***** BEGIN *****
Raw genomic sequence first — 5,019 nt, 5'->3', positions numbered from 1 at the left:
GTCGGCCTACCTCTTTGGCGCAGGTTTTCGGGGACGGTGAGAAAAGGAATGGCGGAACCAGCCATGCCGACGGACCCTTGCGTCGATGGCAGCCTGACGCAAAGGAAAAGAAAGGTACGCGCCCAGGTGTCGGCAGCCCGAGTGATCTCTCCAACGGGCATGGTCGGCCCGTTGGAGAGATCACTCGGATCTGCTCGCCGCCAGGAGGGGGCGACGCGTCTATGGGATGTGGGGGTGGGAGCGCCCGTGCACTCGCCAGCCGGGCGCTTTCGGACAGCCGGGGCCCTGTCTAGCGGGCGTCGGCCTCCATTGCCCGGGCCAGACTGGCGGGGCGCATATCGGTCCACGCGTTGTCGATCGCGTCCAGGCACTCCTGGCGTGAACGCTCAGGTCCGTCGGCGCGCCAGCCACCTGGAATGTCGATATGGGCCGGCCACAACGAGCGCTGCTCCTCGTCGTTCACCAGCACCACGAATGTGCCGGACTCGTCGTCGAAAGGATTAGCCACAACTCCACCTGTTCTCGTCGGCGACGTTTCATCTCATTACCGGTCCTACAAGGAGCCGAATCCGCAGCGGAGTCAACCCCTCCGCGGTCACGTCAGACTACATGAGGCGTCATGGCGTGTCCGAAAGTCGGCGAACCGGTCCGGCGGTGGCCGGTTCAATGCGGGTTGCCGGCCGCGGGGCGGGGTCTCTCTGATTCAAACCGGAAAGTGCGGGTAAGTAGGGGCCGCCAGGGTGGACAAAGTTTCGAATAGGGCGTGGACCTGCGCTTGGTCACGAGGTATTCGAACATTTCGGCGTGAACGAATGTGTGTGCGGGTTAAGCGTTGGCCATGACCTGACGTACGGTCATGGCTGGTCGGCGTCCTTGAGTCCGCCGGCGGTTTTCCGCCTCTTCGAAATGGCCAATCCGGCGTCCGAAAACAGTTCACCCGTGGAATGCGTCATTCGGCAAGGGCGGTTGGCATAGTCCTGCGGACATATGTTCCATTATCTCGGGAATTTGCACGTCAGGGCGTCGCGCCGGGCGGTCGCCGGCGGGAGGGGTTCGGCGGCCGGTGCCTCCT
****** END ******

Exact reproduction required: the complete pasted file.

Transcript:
Raw genomic sequence first — 5,019 nt, 5'->3', positions numbered from 1 at the left:
GTCGGCCTACCTCTTTGGCGCAGGTTTTCGGGGACGGTGAGAAAAGGAATGGCGGAACCAGCCATGCCGACGGACCCTTGCGTCGATGGCAGCCTGACGCAAAGGAAAAGAAAGGTACGCGCCCAGGTGTCGGCAGCCCGAGTGATCTCTCCAACGGGCATGGTCGGCCCGTTGGAGAGATCACTCGGATCTGCTCGCCGCCAGGAGGGGGCGACGCGTCTATGGGATGTGGGGGTGGGAGCGCCCGTGCACTCGCCAGCCGGGCGCTTTCGGACAGCCGGGGCCCTGTCTAGCGGGCGTCGGCCTCCATTGCCCGGGCCAGACTGGCGGGGCGCATATCGGTCCACGCGTTGTCGATCGCGTCCAGGCACTCCTGGCGTGAACGCTCAGGTCCGTCGGCGCGCCAGCCACCTGGAATGTCGATATGGGCCGGCCACAACGAGCGCTGCTCCTCGTCGTTCACCAGCACCACGAATGTGCCGGACTCGTCGTCGAAAGGATTAGCCACAACTCCACCTGTTCTCGTCGGCGACGTTTCATCTCATTACCGGTCCTACAAGGAGCCGAATCCGCAGCGGAGTCAACCCCTCCGCGGTCACGTCAGACTACATGAGGCGTCATGGCGTGTCCGAAAGTCGGCGAACCGGTCCGGCGGTGGCCGGTTCAATGCGGGTTGCCGGCCGCGGGGCGGGGTCTCTCTGATTCAAACCGGAAAGTGCGGGTAAGTAGGGGCCGCCAGGGTGGACAAAGTTTCGAATAGGGCGTGGACCTGCGCTTGGTCACGAGGTATTCGAACATTTCGGCGTGAACGAATGTGTGTGCGGGTTAAGCGTTGGCCATGACCTGACGTACGGTCATGGCTGGTCGGCGTCCTTGAGTCCGCCGGCGGTTTTCCGCCTCTTCGAAATGGCCAATCCGGCGTCCGAAAACAGTTCACCCGTGGAATGCGTCATTCGGCAAGGGCGGTTGGCATAGTCCTGCGGACATATGTTCCATTATCTCGGGAATTTGCACGTCAGGGCGTCGCGCCGGGCGGTCGCCGGCGGGAGGGGTTCGGCGGCCGGTGCCTCCT